I have been a college professor in the field of Natural Sciences for the past twenty years. I used to be a big believer in the sanctity of scientific processes and the inherent methodology of the scientific method. I thought if you followed all the processes, created a null hypothesis, collected and analyzed all the data, you would be able to generate an easily replicated conclusion to gain information, inform decisions and voila… you have concrete scientific evidence.
I still believe this is true.
If you follow the processes, collect and analyze all the data, you can draw meaningful and functional conclusions about the natural world. Science is beautiful in its pure, uncorrupted state.
But unfortunately, uncorrupted and pure science is becoming increasingly difficult to find.
As a writer and nutritionist for Nutrition with Judy I know I have to cite scientific studies for my material to be considered valid.
And I do.
However, well-conducted, unbiased studies are becoming more challenging to locate. A significant amount of doubt has crept into my consciousness when reading and evaluating peer-reviewed studies, which are still considered the gold standard in science.
Tier One academic research institutions are becoming increasingly captured by industry. This means that we have corporate funders funding scientific research at academic institutions and desiring specific research outcomes.
There is ample evidence that the source of funding does predict the outcomes of the studies. For example, it was reported in a journal that “in no case was a therapeutic agent manufactured by the sponsoring company found to be inferior to an alternative product manufactured by another company.”
The study found that when a pharmaceutical company provides funding for a study, odds are the outcomes are more likely to favor the therapy being studied.
Additionally, the scientists who carry out the research themselves are only doing one piece of the entire scientific process.
It used to be that to attain a PhD in the natural sciences, a candidate had to design and implement a scientific research study from start to finish and then defend it in a dissertation defense.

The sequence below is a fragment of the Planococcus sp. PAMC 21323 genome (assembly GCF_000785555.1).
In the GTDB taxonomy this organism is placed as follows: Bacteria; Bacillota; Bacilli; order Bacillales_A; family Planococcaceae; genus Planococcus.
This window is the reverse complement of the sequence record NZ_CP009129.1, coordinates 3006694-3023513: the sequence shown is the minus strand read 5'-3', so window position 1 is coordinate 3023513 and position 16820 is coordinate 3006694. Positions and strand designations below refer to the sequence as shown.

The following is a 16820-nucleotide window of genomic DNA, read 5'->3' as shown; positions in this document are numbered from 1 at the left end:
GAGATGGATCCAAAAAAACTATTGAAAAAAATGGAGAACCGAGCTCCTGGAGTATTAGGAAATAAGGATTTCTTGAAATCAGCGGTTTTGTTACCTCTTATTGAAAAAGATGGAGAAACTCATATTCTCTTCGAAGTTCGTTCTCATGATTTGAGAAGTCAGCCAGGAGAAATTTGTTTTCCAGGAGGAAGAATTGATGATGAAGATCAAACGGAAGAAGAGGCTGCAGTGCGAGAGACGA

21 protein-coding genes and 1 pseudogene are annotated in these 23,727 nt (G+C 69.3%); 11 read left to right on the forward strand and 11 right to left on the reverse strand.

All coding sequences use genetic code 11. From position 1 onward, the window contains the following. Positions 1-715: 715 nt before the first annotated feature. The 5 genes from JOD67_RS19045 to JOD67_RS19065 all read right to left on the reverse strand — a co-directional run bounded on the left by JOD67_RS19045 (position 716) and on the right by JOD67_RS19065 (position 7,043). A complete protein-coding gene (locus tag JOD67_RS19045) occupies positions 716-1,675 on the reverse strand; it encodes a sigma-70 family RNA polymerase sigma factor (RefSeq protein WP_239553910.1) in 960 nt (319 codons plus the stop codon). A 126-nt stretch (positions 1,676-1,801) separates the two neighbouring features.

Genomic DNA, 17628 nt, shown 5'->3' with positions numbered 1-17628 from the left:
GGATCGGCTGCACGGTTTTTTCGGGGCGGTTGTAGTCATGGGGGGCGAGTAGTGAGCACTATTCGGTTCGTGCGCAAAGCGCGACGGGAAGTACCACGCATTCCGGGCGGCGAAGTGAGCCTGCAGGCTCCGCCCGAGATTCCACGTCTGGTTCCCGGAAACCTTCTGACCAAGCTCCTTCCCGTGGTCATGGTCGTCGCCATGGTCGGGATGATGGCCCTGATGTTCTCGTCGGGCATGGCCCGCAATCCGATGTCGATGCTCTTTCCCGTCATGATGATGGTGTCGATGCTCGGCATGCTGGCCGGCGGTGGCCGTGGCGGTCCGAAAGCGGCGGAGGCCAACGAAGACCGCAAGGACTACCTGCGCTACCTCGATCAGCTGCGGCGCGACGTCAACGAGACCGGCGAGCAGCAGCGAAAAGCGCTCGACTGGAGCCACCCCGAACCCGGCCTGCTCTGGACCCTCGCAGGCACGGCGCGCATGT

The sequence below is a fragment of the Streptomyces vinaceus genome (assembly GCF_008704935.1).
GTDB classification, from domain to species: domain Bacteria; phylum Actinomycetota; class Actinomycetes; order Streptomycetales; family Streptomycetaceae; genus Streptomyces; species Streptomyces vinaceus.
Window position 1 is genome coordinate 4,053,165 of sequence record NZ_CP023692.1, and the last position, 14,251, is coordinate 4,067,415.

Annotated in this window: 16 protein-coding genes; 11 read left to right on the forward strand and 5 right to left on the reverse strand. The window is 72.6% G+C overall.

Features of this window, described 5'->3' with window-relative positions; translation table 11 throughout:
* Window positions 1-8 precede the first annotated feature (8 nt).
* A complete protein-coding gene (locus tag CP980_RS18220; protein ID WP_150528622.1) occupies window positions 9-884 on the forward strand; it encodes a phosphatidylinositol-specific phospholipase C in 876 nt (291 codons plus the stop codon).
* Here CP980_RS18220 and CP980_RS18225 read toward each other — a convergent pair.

Now, increasingly we see students being awarded Ph.D.s’ who simply join an existing study, organized by someone else and funded through a corporate sponsor. The student simply does one small component of the study. For this, they are awarded a Ph.D. They may not have a depth of knowledge about the entire scientific process in practice but rather just theoretical knowledge.
“Scientists” have just become another cog in the machine.
I find this problematic, and we see the results of this lack of depth of knowledge play out in modern society in several ways. We see it, especially when we examine the health of our population and the health of our land.
If you’re reading this article, you are well-versed in nutrition science and what the data tells us about “healthy eating” published in nutrition journals. These all point to the U.S. Myplate way of eating, resulting in skyrocketing rates of obesity, diabetes, metabolic dysfunction, and cancer.
Intuitively, we know we shouldn’t be eating 8-12 servings of carbohydrates per day but when industry funds studies, this is precisely the results one would expect to find.
We also observe this phenomenon occurring in how pharmaceutical drugs gain approval.
According to Johann Hari, an investigative journalist with the New York Times and author of the book, Lost Connections:
“The vast majority of research into whether drugs work or not, is funded by big pharmaceutical companies. They do this research for a specific reason, they want to market those drugs for profit. That’s why the drug companies conduct their scientific studies in secret, and afterward, they only publish the results that make their drug look good or that make their rivals’ drugs look worse…This is called ‘publication bias.’”